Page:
June 17, 2011 10:06 pm

Let’s hear it for plain speakers

The rule is that the higher the language soars, the more it leaves itself open to attack from below
 
Obama gives speech at Westminster Hall

Orator: President Barack Obama speaking to the Houses of Parliament on his visit to London in May

I think you’ll know what I mean by the “higher guff” – the kind of sonorous and empty talk which often issues from the mouths of heads of state and princes. I heard a classic example recently at a British media awards ceremony from the admirable Prince Felipe of Spain. He was being courteous and diplomatic, praising the links and similarities “between our two great countries”, once imperial powers and once sworn enemies. “We have so much in common,” he enthused; an ironic commentary came from my neighbour, a photographer with a wicked wit: “Yes,” said Michael, “we’re both in deep shit.” The prince can’t have heard this, because he went on: “Indeed, so many of your citizens decide to move to Spain.”

“Yep,” was the uncharitable response from Michael: “All the criminals.”

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Harry Eyres

The rule is that the higher the language soars, unless you’re careful, the more it leaves itself open to attack from below. Shakespeare was the dramatist who knew this best, especially in the excruciating scene from Troilus and Cressida where Thersites provides a scabrous commentary on the seduction of Cressida by Diomedes. “Lechery, lechery, still wars and lechery” is his conclusion: the pretensions of the Trojan war reduced to an itch and a scratch.

President Barack Obama is, or has been, a fine orator; he seemed to have the knack of using language and imagery that were elevated and precise. But I fear that more and more he is showing a penchant for the higher guff.

The speech he gave last month to the members of both the Houses of Parliament in Westminster Hall was widely praised. Obama’s delivery was masterly. But this is a man who could move an audience by reciting a train timetable.

The trouble was the content of the speech; not so much the unexceptionable and often eloquent thoughts on freedom and democracy as the worrying lack of connection with the reality on the ground – the reality that, as the FT’s own august economic commentator Martin Wolf pointed out last November, “western politics are moving towards plutocracy, or ... pluto-populism”.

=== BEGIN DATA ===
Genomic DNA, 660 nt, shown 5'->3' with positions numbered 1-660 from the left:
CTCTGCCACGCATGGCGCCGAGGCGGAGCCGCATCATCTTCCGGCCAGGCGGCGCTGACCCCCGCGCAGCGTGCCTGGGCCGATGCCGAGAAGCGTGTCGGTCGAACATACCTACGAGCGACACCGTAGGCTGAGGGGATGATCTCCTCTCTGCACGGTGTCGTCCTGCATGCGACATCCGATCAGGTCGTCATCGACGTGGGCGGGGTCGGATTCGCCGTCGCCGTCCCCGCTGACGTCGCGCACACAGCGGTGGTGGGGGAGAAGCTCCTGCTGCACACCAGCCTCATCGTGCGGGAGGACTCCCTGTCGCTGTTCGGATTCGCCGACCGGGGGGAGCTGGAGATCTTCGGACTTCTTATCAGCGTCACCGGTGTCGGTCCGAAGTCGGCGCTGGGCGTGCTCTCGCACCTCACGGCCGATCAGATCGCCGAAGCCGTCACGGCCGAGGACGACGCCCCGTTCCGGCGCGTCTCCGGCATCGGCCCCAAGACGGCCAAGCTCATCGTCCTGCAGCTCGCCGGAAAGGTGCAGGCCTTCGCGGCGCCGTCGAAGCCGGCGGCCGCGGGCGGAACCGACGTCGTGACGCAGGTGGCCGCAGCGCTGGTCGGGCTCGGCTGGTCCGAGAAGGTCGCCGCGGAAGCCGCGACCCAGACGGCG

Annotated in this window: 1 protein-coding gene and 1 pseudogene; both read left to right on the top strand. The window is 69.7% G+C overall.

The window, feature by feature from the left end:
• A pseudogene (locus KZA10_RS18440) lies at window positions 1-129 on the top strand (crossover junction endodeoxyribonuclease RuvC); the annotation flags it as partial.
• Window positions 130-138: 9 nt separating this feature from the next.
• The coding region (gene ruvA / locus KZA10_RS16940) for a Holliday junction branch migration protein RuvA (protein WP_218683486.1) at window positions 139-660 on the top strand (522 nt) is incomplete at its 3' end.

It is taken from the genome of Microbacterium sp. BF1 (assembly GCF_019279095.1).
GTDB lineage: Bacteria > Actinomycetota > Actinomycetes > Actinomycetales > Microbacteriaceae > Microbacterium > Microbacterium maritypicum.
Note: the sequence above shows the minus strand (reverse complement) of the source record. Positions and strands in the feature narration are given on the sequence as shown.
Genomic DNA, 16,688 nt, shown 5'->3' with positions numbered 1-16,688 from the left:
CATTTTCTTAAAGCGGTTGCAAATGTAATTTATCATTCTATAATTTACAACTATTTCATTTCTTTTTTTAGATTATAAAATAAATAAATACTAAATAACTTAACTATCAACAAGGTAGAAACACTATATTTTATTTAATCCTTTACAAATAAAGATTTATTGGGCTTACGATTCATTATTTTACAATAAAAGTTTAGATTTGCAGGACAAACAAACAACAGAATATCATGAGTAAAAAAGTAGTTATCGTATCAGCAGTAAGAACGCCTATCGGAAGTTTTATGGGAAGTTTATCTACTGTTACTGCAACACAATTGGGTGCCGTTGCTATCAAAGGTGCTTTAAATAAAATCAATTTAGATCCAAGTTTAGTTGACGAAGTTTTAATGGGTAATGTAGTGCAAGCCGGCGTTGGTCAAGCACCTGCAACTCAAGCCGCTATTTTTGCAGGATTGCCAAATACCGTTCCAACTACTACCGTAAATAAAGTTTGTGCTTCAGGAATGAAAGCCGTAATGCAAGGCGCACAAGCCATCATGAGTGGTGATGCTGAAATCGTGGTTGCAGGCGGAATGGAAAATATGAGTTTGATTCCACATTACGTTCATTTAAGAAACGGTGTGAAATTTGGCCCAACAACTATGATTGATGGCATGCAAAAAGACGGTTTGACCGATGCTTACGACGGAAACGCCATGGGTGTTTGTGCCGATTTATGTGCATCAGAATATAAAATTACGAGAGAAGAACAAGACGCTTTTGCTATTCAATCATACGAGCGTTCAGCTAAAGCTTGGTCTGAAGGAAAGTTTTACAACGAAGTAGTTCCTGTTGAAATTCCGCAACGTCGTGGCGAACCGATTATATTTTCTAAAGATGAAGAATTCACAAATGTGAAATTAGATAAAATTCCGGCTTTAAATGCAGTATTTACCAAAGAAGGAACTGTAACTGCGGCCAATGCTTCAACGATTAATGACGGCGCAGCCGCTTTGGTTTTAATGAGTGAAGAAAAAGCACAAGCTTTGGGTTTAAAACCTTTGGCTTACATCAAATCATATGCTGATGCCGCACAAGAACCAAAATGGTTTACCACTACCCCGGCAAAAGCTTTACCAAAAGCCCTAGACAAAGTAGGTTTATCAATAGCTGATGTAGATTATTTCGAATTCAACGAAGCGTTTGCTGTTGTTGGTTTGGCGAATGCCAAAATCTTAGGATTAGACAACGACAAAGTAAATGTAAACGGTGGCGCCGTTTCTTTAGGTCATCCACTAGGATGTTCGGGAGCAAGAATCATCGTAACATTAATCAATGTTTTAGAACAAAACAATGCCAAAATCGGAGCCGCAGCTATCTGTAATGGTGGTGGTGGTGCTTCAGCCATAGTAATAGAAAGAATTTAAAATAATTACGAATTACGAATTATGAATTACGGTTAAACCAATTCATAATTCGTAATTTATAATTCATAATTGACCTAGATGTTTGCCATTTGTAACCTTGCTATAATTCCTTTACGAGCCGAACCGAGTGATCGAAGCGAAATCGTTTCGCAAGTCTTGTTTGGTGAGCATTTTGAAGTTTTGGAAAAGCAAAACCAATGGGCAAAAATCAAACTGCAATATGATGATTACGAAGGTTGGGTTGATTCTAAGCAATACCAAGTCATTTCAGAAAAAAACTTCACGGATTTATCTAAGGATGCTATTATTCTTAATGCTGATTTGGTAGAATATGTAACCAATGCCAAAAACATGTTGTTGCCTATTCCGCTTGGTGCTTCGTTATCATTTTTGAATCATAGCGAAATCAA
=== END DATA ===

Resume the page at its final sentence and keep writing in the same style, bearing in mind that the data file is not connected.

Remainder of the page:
The speech at Westminster was, admittedly, ceremonial: a diplomatic exercise in assuaging British sensitivities about the special, or essential, relationship with the US while showing that the world has moved on. Perhaps the higher guff is all you could expect in those circumstances. But Obama has shown signs of taking refuge in the higher guff when something more honest and less windy was required. (You may be interested to know that our English word guff is related to the Norwegian dialect word gufs, meaning puffs of wind).

In a courageous piece in the New Republic (May 5), the philosopher Jonathan Lear raised the question of honest speaking in the case of the detention of Private Bradley Manning, and the resigning of state department spokesman P.J. Crowley, who said, in response to a researcher during a talk at MIT in March, that the conditions of Manning’s detention were “ridiculous, counterproductive and stupid”.

Lear’s philosophic antennae, not to mention his feelings as an American citizen, were alerted. It seemed that Crowley had been punished for parrhesia, as the ancient Greeks termed “the ability to speak one’s mind when doing so involves social risk”. This was striking because, as Lear put it, parrhesia “is rarely practised in American politics, and almost never practiced, at least on the record, by government spokesmen”. Of course, there was a chance that Crowley had just blurted his comments out, without thought for the consequences.

Lear went to Washington to interview Crowley and found that he had been well aware of what he was doing. His fateful act of parrhesia was rooted in his experience of the Vietnam war and the “loss of credibility” America had suffered in allowing too big a gap to grow between “what we were saying and what we were doing”.

When the researcher at MIT asked “why are we torturing Bradley Manning?”, although Crowley did not believe the treatment of Manning amounted to torture, he felt the question “merited an honest answer.”

By contrast, Lear reports that when Obama was asked about Manning’s detention, he replied in bureaucratese, as follows: “with respect to the detention of Private Manning, I have actually asked the Pentagon whether or nor the procedures that have been taken in terms of confinement are appropriate ... ”

We in Britain have just been celebrating the 90th birthday of a man once infamous for his rude remarks, who now seems treasured for them: the Queen’s consort Prince Philip. And last month at the Hay festival, I heard a man who has made a habit of parrhesia, the former head of the CIA’s Bin Laden-tracking unit, Michael Scheuer. Not everything Scheuer said, in a wide-ranging excoriation of US Middle-East policy, was convincing; al-Qaeda may be in a stronger position now than before 9/11, but I wanted to ask Scheuer what evidence he had that extreme Bin Laden-ite ideology was winning the battle of hearts and minds in Arabia and beyond.

All the same, it was refreshing to hear someone speaking his mind and eschewing the higher guff, and alarming to note that the reward for honest speaking, in our great democracies, appears to be immediate defenestration.

harry.eyres@ft.com

More columns at www.ft.com/eyres

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